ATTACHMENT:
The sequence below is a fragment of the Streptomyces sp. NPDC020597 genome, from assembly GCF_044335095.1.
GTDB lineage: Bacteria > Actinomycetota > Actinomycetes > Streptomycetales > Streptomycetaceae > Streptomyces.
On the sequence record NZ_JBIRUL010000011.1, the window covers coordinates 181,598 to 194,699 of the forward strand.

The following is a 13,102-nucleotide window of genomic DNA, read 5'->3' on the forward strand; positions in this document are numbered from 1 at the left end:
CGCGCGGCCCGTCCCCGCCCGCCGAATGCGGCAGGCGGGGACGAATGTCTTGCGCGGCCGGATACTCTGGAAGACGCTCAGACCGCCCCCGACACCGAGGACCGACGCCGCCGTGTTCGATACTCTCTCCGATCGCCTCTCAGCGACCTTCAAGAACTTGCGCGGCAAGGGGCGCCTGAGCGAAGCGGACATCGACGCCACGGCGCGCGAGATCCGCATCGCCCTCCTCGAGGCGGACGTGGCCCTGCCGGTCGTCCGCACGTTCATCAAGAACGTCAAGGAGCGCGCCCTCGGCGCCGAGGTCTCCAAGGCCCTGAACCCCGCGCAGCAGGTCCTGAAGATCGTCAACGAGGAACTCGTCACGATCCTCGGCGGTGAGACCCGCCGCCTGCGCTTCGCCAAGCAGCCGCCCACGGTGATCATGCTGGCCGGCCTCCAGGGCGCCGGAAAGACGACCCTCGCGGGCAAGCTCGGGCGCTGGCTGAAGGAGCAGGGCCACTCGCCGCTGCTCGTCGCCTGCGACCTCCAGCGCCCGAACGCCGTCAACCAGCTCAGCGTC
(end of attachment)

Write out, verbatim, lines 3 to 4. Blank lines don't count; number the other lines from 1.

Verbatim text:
On the sequence record NZ_JBIRUL010000011.1, the window covers coordinates 181,598 to 194,699 of the forward strand.

The following is a 13,102-nucleotide window of genomic DNA, read 5'->3' on the forward strand; positions in this document are numbered from 1 at the left end: